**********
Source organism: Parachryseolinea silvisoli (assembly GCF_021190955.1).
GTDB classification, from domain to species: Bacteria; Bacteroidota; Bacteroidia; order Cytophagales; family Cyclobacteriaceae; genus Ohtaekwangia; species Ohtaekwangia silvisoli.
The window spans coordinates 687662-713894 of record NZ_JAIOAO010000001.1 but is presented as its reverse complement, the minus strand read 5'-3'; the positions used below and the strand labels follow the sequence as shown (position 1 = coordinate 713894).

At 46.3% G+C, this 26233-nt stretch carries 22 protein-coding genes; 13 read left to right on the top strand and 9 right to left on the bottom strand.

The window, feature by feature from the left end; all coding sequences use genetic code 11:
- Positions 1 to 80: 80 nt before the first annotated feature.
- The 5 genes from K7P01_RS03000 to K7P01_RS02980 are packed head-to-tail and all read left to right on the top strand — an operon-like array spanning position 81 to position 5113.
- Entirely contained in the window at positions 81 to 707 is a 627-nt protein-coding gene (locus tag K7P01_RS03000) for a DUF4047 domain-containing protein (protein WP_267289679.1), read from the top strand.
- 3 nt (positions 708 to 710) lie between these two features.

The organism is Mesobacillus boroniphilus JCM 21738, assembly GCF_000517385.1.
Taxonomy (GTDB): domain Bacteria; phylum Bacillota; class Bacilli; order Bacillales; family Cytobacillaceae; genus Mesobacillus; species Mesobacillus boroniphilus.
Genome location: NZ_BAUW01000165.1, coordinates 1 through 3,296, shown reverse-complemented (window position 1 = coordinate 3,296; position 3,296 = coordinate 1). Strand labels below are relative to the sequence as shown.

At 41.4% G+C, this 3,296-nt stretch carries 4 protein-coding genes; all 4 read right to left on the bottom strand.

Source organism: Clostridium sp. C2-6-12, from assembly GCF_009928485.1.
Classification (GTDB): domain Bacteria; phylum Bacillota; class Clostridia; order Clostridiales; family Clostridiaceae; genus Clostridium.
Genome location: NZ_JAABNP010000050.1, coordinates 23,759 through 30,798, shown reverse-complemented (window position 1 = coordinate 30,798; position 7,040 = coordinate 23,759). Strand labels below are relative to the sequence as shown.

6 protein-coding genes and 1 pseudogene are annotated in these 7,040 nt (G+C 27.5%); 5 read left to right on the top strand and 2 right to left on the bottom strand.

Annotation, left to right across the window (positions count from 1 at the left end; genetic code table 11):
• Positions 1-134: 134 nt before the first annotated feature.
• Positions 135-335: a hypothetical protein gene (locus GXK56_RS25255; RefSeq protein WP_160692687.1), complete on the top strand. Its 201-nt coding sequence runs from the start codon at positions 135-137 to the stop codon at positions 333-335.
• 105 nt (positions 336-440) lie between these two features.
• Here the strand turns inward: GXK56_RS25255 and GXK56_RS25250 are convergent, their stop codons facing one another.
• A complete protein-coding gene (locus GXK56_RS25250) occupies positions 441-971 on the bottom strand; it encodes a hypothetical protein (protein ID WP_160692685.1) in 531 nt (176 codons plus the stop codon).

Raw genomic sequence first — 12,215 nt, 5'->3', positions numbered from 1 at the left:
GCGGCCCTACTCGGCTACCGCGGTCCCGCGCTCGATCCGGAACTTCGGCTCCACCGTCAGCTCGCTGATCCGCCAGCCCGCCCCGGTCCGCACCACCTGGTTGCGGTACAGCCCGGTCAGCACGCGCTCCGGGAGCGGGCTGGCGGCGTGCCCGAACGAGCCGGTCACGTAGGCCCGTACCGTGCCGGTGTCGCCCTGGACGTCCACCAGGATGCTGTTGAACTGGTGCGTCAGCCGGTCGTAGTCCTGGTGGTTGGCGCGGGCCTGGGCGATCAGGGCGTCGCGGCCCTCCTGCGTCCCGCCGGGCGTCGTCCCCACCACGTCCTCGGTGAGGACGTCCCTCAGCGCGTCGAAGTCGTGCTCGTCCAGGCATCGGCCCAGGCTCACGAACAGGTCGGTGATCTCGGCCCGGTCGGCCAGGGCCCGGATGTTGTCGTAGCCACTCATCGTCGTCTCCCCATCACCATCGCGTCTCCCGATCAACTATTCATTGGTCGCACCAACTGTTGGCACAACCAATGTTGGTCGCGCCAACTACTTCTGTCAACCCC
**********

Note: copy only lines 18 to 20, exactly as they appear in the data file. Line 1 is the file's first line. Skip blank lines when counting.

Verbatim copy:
Annotation, left to right across the window (positions count from 1 at the left end; genetic code table 11):
• Positions 1-134: 134 nt before the first annotated feature.
• Positions 135-335: a hypothetical protein gene (locus GXK56_RS25255; RefSeq protein WP_160692687.1), complete on the top strand. Its 201-nt coding sequence runs from the start codon at positions 135-137 to the stop codon at positions 333-335.